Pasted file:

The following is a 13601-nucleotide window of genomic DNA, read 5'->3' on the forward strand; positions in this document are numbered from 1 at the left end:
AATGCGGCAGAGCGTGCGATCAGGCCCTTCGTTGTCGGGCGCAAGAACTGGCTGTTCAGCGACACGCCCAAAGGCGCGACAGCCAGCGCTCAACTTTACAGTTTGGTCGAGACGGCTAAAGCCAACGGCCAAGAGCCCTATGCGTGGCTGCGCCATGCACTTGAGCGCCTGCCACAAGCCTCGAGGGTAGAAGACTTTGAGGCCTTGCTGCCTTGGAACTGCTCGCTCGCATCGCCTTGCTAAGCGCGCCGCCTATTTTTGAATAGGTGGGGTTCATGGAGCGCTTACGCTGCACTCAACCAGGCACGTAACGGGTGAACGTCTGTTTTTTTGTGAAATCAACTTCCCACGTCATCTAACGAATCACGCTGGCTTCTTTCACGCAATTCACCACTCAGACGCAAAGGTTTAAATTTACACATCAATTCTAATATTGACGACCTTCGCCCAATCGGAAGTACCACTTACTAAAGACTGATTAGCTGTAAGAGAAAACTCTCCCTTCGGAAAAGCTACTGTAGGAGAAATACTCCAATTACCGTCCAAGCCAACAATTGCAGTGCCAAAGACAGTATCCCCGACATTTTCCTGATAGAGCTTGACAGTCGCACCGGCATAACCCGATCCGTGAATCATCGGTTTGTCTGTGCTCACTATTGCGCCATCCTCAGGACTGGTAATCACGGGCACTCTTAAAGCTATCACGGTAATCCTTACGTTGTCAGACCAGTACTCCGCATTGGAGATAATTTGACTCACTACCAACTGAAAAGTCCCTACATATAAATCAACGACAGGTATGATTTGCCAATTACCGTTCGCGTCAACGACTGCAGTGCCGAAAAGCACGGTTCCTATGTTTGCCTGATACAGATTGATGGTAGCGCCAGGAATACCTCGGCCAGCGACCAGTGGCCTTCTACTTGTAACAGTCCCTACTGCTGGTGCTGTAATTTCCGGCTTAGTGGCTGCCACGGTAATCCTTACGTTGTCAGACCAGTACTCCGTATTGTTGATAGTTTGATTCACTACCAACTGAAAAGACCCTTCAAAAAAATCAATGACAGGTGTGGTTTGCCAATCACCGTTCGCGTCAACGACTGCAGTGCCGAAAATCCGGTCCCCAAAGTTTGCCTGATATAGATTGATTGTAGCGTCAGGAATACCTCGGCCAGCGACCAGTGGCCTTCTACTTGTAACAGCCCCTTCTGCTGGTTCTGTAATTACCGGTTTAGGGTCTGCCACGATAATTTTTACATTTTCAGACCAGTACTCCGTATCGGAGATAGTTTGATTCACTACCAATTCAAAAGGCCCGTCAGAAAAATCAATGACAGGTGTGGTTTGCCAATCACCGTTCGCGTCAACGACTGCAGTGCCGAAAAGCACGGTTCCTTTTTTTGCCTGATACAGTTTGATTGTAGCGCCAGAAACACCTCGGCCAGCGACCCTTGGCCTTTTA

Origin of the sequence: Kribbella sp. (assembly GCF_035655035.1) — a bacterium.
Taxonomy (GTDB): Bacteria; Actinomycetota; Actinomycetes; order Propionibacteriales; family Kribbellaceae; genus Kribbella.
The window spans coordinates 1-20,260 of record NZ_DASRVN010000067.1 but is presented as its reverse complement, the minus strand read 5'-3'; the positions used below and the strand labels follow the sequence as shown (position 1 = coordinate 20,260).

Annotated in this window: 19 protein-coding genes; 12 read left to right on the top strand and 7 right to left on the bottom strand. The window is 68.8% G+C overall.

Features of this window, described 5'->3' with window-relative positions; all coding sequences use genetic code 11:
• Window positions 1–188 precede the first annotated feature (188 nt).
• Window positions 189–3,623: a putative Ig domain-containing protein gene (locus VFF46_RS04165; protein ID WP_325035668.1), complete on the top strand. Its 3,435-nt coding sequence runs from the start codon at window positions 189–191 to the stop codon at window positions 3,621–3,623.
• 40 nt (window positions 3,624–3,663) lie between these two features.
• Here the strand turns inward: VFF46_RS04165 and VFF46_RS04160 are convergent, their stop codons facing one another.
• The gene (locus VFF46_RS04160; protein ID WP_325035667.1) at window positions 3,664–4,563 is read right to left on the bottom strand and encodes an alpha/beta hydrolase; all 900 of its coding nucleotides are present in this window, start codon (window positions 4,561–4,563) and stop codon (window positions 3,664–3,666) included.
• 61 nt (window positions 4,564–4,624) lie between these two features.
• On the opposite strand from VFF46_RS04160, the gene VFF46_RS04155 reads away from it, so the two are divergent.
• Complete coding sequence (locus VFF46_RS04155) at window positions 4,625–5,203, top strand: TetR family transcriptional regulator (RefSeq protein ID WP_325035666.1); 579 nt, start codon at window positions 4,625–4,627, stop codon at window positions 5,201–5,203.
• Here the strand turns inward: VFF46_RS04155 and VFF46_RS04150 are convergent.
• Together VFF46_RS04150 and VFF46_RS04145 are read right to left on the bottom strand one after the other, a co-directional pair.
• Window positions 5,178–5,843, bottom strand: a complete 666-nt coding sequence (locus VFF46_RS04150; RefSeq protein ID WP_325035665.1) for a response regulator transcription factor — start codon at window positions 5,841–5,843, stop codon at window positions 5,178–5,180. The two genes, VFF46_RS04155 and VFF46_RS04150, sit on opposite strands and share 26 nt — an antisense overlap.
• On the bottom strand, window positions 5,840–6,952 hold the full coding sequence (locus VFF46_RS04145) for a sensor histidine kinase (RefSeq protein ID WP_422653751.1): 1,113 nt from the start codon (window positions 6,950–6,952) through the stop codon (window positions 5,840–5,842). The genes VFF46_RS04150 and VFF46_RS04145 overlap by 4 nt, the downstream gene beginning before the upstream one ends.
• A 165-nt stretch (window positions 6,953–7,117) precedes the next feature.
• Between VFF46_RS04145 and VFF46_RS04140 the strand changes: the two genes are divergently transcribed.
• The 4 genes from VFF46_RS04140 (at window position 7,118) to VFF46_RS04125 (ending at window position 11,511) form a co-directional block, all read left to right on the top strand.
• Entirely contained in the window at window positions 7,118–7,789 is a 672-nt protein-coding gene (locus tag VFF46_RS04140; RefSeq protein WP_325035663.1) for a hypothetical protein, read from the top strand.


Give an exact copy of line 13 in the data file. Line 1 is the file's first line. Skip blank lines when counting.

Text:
• 61 nt (window positions 4,564–4,624) lie between these two features.